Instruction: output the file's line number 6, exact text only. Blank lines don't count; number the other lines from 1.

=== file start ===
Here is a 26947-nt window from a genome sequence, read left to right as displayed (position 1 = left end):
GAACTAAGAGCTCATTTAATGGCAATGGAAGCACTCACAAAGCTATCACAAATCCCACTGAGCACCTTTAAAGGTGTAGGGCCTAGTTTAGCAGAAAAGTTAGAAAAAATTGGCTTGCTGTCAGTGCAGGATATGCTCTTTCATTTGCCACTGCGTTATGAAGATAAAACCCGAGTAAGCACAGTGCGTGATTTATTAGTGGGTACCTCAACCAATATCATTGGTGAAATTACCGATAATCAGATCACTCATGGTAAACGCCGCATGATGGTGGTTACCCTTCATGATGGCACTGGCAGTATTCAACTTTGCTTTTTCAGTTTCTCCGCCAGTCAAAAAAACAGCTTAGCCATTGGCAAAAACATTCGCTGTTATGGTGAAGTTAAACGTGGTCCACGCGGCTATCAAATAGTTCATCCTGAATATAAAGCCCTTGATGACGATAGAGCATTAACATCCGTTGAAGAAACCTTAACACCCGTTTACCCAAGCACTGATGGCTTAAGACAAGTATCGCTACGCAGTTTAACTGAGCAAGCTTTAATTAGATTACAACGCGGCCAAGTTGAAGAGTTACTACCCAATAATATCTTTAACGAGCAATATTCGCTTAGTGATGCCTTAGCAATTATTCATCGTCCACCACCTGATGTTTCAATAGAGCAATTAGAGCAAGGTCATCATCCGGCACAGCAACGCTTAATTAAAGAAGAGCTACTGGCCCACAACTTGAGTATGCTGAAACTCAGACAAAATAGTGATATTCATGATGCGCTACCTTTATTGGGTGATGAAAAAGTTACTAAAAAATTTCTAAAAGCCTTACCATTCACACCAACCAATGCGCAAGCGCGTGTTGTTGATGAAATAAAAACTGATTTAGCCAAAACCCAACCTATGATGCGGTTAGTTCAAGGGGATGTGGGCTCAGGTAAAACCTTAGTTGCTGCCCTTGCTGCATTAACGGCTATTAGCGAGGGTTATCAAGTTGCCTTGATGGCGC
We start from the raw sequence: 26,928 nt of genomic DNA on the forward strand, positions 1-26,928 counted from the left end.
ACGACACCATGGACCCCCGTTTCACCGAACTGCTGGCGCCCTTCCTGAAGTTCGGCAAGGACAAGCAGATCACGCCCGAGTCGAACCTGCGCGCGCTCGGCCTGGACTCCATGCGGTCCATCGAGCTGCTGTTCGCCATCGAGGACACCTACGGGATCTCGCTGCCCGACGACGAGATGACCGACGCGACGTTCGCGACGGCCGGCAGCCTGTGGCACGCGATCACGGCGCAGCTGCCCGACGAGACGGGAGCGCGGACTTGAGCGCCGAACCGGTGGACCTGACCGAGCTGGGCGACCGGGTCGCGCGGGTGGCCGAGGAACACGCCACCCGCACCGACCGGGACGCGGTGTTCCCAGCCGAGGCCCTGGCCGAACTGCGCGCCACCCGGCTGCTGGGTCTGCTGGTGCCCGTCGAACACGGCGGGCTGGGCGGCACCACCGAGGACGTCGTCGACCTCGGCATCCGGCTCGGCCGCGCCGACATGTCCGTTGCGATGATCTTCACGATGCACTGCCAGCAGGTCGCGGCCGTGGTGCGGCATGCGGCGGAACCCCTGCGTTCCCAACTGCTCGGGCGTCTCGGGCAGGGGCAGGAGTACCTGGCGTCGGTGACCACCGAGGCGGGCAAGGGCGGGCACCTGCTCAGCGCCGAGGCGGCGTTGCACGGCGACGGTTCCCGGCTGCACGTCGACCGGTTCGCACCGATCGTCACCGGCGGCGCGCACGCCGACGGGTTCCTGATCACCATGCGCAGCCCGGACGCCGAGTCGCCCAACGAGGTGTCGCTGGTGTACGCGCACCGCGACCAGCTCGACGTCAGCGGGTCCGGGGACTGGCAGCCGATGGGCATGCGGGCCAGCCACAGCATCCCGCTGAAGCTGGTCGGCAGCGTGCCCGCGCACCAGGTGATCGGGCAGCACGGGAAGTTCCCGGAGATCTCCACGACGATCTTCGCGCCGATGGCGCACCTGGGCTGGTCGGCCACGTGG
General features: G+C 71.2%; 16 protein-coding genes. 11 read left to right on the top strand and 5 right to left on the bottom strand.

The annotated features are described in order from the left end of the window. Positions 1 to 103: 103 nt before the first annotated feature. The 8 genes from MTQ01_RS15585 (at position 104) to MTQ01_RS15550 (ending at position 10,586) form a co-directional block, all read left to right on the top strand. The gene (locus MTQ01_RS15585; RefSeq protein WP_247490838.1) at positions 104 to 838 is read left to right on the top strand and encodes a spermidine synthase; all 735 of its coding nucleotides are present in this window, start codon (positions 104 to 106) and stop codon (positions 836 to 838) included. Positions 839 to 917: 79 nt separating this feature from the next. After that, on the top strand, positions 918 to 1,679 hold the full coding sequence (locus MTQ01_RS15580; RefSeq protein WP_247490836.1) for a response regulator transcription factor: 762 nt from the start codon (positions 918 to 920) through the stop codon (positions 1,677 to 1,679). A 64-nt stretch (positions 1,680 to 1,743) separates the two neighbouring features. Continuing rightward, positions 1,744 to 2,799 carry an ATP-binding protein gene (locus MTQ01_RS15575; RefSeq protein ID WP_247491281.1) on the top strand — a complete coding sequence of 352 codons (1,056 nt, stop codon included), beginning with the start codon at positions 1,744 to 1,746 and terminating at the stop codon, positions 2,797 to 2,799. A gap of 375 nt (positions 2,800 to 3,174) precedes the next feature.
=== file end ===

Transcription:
The annotated features are described in order from the left end of the window. Positions 1 to 103: 103 nt before the first annotated feature. The 8 genes from MTQ01_RS15585 (at position 104) to MTQ01_RS15550 (ending at position 10,586) form a co-directional block, all read left to right on the top strand. The gene (locus MTQ01_RS15585; RefSeq protein WP_247490838.1) at positions 104 to 838 is read left to right on the top strand and encodes a spermidine synthase; all 735 of its coding nucleotides are present in this window, start codon (positions 104 to 106) and stop codon (positions 836 to 838) included. Positions 839 to 917: 79 nt separating this feature from the next. After that, on the top strand, positions 918 to 1,679 hold the full coding sequence (locus MTQ01_RS15580; RefSeq protein WP_247490836.1) for a response regulator transcription factor: 762 nt from the start codon (positions 918 to 920) through the stop codon (positions 1,677 to 1,679). A 64-nt stretch (positions 1,680 to 1,743) separates the two neighbouring features. Continuing rightward, positions 1,744 to 2,799 carry an ATP-binding protein gene (locus MTQ01_RS15575; RefSeq protein ID WP_247491281.1) on the top strand — a complete coding sequence of 352 codons (1,056 nt, stop codon included), beginning with the start codon at positions 1,744 to 1,746 and terminating at the stop codon, positions 2,797 to 2,799. A gap of 375 nt (positions 2,800 to 3,174) precedes the next feature.